Tempest 4000 Review: Tube Trippin'

This neon-soaked shooter is an adrenaline rush worth witnessing. Our review. 


If you're a PS Vita enthusiast, you likely no doubt remember the trippy, excellent shooter from Llamasoft and Jeff Minter known as TxK. Minter was originally responsible for bringing us remakes of the classic arcade game Tempest, and TxK was one of the coolest tube shooters to evoke the same feeling that cult favorite did years ago.

Though he was hit with several legal threats and cease and desist orders that ended up blocking TxK's release outside of PS Vita, Minter wasn't deterred. He went on to create Tempest 4000, a new entry in the Tempest series that's actually published by Atari, SA. The cool part? It's basically TxK, one more time.

No one would ever complain about that, given the fact that it's one of the best-looking tube shooters out there. And while it's a bit frustrating to control, and not entirely perfect, it still a colorful and zany riff on one of history's greatest arcade games.

Feed Your Head to the Web

If you've never played Tempest before, the premise is quite simple. In a burst of pure, unadulterated arcade action, you take on the Herculean task of piloting the Claw. In a world of bright and colorful vector graphics, you fly out into the sea of black stretching out before you, sticking closely to a tube through which enemies hurtle toward you. acc level begins with rudimentary weapons, until you progress enough to procure power-ups and other goodies to deal out some massive damage. If you miss an enemy, you run the risk of being dragged down the tube to your demise. You definitely don't want that to happen, of course, because you only have a set amount of lives per level to work with. When they're all gone, it's game over.

The more enemies you kill, the better items you'll rack up as you make your way through a level. That includes a variety of different bullet types, lasers, and the AI bot as well as the ever-useful jump. The jump power-up lets you literally jump off the edge of the "tube" area to avoid the enemies that have advanced so far toward you that there's nowhere for you to go to escape them. The goal is to of course kill off anything that even attempts to get this close, but if you find yourself in that type of bind, you've gotta find some way out, after all. That's why the jump is so useful.

The AI bot is a boon as well, because it'll kill off the enemies you simply can't get to. If for some reason an enemy still drags you away, you can detonate a bomb to get you out of that sticky situation soon enough. Unfortunately, you'll find yourself in some of these precarious fixes quite often, since there are a few niggles with the game that need worked out.

Eat Electric Death

Given that the game is all about navigating the tube and blasting enemies, that one mechanics needs to work exceedingly well. Unfortunately, the controls leave something to be desired. It's not as responsive as I'd like when zooming around the tube, and it can be a bit unwieldy at times to simply move about the tube. It can take some getting used to, at the very least.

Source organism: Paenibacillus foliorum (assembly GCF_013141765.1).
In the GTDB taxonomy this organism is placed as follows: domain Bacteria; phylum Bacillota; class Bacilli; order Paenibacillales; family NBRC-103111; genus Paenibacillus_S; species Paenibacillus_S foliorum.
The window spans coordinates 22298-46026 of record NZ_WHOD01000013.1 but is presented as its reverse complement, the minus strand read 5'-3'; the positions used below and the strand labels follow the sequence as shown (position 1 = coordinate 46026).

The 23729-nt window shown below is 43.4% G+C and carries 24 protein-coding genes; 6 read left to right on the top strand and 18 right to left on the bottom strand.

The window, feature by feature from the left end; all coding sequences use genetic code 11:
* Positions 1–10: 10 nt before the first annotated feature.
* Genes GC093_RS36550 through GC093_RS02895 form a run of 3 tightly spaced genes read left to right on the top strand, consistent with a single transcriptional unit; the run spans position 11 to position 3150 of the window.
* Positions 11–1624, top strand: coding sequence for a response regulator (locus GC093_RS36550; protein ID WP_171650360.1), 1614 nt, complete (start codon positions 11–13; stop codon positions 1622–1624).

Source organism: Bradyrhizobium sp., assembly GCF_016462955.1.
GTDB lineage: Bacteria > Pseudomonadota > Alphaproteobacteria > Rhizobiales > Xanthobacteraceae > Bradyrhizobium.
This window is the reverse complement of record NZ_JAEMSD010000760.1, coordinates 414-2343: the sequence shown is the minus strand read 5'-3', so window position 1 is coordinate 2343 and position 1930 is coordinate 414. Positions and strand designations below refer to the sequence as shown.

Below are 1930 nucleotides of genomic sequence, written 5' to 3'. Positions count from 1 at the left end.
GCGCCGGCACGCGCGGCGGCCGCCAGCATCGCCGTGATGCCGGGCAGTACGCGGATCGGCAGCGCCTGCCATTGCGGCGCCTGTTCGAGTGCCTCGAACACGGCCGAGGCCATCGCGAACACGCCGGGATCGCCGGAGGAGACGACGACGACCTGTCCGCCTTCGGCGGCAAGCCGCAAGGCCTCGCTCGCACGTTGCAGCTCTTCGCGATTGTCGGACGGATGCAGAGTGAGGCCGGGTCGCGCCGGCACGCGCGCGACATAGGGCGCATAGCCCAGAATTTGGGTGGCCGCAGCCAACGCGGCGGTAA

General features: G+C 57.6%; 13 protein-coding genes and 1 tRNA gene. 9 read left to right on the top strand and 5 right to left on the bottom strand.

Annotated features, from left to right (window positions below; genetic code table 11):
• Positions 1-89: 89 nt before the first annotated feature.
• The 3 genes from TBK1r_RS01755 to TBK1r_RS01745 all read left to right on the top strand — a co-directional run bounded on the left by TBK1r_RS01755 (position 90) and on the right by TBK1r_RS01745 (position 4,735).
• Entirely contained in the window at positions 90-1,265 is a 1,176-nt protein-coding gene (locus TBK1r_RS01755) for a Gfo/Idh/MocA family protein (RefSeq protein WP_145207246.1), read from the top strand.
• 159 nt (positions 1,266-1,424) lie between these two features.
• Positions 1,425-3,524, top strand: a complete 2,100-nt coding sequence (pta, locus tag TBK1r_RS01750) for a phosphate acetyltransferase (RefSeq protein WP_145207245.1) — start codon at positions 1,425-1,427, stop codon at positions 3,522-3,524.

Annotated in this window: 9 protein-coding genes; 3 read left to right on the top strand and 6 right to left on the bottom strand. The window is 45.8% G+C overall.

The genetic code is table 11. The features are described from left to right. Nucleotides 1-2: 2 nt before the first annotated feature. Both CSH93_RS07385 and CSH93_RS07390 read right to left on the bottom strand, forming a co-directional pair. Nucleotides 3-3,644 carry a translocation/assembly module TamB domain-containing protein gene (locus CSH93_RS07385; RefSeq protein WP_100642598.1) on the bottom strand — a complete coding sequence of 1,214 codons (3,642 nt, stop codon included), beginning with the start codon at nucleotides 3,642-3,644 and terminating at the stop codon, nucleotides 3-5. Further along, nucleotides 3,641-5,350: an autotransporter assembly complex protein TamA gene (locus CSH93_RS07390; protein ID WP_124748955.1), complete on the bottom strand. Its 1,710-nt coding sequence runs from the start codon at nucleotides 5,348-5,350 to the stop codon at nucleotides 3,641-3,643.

I also found that the motion control-based in between levels, where you can guide your avatar through a series of hexagonal shapes, was difficult to control as well. You utilize your DualShock 4's motion controls to accomplish this, and it wasn't as polished as it could have been. I found myself saying that about several things while playing, all related to the control scheme, which is unfortunate since almost every other aspect of the game felt just right.

Pure Survival Classic

If you can get past the control issues, however, you'll find a lot to love here. Tempest 4000's Classic, Pure, and Survival modes offer new ways to play, depending on what you're in the mood for. The stark black background characterizing the abyss from which enemies fly in from, as well as the frantic gameplay and blooms of random colors are well worth experiencing, even though the game can be frustrating at times. As a fan of the classic Tempest and vector graphics in general, I found that there was still plenty to enjoy with the upgraded effects, enemies with noticeably higher polygon counts, and the pithy statements that popped up as I blasted my way through the game.

Unfortunately, there won't be much to keep you blasting through the game once you've had a few longer sessions. It's quite the barebones package, despite being an uproarious amount of fun in small doses. Some small control tweaks, additional content, and other changes might make this the best Tempest out of the rest, but for now it's still a great diversion and addition to the series' portfolio.

This review is based on a PlayStation 4 digital code provided by the publisher. Tempest 4000 is available now for both Xbox One, PC, and PlayStation 4 for $19.99. The game is rated E.

Senior Editor

Fueled by horror, rainbow-sugar-pixel-rushes, and video games, Brittany is a Senior Editor at Shacknews who thrives on surrealism and ultraviolence. Follow her on Twitter @MolotovCupcake and check out her portfolio for more. Like a fabulous shooter once said, get psyched!

Review for
Tempest 4000
  • Trippy, colorful visuals.
  • Addictive, classic arcade gameplay.
  • A challenge you'll keep coming back for more of.
  • Occasionally frustrating controls.
  • Bereft of content.
From The Chatty
Hello, Meet Lola